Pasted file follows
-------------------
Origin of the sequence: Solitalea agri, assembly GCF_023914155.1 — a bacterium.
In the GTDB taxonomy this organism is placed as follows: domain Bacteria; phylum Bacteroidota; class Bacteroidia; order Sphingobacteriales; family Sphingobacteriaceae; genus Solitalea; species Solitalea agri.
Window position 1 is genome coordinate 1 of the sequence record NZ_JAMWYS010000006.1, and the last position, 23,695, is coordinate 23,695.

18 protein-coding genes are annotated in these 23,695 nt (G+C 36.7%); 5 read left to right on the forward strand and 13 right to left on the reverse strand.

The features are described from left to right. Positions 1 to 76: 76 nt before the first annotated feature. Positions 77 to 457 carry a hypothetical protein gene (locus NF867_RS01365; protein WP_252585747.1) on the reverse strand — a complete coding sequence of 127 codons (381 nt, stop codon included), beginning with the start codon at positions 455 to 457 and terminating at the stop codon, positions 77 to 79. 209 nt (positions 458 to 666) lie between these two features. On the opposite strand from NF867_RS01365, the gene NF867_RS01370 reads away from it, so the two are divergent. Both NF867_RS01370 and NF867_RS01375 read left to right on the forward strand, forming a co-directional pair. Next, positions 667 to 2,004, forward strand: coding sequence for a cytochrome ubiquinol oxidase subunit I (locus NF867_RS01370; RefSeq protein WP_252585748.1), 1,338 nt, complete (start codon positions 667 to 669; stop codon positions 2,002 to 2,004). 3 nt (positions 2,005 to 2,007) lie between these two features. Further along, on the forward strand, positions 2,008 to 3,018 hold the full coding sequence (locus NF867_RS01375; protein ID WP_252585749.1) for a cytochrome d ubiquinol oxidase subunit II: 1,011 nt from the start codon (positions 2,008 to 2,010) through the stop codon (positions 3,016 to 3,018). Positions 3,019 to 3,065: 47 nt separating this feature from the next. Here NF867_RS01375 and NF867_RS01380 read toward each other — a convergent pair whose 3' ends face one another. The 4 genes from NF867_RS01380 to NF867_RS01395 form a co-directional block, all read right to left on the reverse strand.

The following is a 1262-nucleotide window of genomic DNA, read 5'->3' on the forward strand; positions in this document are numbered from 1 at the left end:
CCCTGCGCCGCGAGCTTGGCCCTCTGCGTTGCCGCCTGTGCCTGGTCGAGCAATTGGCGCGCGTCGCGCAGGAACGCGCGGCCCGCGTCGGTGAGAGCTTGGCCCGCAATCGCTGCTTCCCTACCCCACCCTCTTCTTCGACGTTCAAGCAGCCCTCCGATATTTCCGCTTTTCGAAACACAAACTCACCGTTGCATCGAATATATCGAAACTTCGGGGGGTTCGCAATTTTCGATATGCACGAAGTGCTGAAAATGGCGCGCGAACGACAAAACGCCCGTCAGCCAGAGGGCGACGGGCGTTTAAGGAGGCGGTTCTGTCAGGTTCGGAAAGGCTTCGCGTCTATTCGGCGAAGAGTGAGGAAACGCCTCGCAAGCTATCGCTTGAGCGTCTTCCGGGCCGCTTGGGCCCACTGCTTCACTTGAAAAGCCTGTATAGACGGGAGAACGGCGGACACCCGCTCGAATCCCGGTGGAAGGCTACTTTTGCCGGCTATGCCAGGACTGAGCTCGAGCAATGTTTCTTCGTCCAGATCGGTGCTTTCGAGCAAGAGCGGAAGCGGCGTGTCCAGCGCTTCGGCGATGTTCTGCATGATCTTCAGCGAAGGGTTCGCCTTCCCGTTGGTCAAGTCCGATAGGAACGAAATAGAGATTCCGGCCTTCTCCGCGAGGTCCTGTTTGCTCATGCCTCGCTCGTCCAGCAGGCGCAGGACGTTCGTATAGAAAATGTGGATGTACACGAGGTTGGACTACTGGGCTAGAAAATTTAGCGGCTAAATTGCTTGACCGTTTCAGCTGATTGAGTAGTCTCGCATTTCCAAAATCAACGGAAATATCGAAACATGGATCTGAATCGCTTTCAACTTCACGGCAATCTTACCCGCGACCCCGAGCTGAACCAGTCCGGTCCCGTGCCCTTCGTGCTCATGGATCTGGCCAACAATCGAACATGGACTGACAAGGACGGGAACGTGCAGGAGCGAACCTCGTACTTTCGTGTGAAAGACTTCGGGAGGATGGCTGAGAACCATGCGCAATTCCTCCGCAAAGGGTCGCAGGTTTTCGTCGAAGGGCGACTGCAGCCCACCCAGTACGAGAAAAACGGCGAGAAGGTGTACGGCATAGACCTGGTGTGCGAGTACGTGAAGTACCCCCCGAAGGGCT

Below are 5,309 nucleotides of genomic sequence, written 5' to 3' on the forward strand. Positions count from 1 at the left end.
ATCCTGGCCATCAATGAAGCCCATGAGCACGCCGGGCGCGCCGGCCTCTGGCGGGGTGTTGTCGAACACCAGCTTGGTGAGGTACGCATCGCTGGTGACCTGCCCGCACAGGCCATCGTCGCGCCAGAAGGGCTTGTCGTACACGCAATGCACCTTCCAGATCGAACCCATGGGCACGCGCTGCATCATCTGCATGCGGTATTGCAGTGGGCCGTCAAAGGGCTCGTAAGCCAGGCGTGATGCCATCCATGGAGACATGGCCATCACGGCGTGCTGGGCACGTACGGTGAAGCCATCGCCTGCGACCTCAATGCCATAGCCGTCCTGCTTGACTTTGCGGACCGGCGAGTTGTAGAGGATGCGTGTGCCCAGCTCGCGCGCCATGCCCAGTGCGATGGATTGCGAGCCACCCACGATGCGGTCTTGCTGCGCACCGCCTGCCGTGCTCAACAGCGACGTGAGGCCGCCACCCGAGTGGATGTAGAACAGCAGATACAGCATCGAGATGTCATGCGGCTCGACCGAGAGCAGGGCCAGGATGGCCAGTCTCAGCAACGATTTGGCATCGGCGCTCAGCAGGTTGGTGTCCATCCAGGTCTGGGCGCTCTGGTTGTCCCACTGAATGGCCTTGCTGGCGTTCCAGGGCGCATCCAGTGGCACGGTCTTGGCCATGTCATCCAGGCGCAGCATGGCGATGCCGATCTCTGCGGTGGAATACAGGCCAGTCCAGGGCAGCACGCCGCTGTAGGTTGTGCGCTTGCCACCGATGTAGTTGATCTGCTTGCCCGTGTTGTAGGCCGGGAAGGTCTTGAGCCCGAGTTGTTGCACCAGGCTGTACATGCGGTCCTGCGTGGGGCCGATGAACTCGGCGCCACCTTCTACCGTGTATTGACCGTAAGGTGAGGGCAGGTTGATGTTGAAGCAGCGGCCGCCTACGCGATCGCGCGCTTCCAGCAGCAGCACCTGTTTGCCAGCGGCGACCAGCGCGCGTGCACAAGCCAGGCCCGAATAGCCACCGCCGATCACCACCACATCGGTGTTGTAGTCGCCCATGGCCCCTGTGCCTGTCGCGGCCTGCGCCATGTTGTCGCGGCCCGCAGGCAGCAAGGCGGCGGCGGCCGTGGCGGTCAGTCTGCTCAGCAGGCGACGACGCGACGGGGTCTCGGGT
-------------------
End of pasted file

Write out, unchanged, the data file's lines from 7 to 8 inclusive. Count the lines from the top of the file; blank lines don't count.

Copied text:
CCCTGCGCCGCGAGCTTGGCCCTCTGCGTTGCCGCCTGTGCCTGGTCGAGCAATTGGCGCGCGTCGCGCAGGAACGCGCGGCCCGCGTCGGTGAGAGCTTGGCCCGCAATCGCTGCTTCCCTACCCCACCCTCTTCTTCGACGTTCAAGCAGCCCTCCGATATTTCCGCTTTTCGAAACACAAACTCACCGTTGCATCGAATATATCGAAACTTCGGGGGGTTCGCAATTTTCGATATGCACGAAGTGCTGAAAATGGCGCGCGAACGACAAAACGCCCGTCAGCCAGAGGGCGACGGGCGTTTAAGGAGGCGGTTCTGTCAGGTTCGGAAAGGCTTCGCGTCTATTCGGCGAAGAGTGAGGAAACGCCTCGCAAGCTATCGCTTGAGCGTCTTCCGGGCCGCTTGGGCCCACTGCTTCACTTGAAAAGCCTGTATAGACGGGAGAACGGCGGACACCCGCTCGAATCCCGGTGGAAGGCTACTTTTGCCGGCTATGCCAGGACTGAGCTCGAGCAATGTTTCTTCGTCCAGATCGGTGCTTTCGAGCAAGAGCGGAAGCGGCGTGTCCAGCGCTTCGGCGATGTTCTGCATGATCTTCAGCGAAGGGTTCGCCTTCCCGTTGGTCAAGTCCGATAGGAACGAAATAGAGATTCCGGCCTTCTCCGCGAGGTCCTGTTTGCTCATGCCTCGCTCGTCCAGCAGGCGCAGGACGTTCGTATAGAAAATGTGGATGTACACGAGGTTGGACTACTGGGCTAGAAAATTTAGCGGCTAAATTGCTTGACCGTTTCAGCTGATTGAGTAGTCTCGCATTTCCAAAATCAACGGAAATATCGAAACATGGATCTGAATCGCTTTCAACTTCACGGCAATCTTACCCGCGACCCCGAGCTGAACCAGTCCGGTCCCGTGCCCTTCGTGCTCATGGATCTGGCCAACAATCGAACATGGACTGACAAGGACGGGAACGTGCAGGAGCGAACCTCGTACTTTCGTGTGAAAGACTTCGGGAGGATGGCTGAGAACCATGCGCAATTCCTCCGCAAAGGGTCGCAGGTTTTCGTCGAAGGGCGACTGCAGCCCACCCAGTACGAGAAAAACGGCGAGAAGGTGTACGGCATAGACCTGGTGTGCGAGTACGTGAAGTACCCCCCGAAGGGCT

Below are 5,309 nucleotides of genomic sequence, written 5' to 3' on the forward strand. Positions count from 1 at the left end.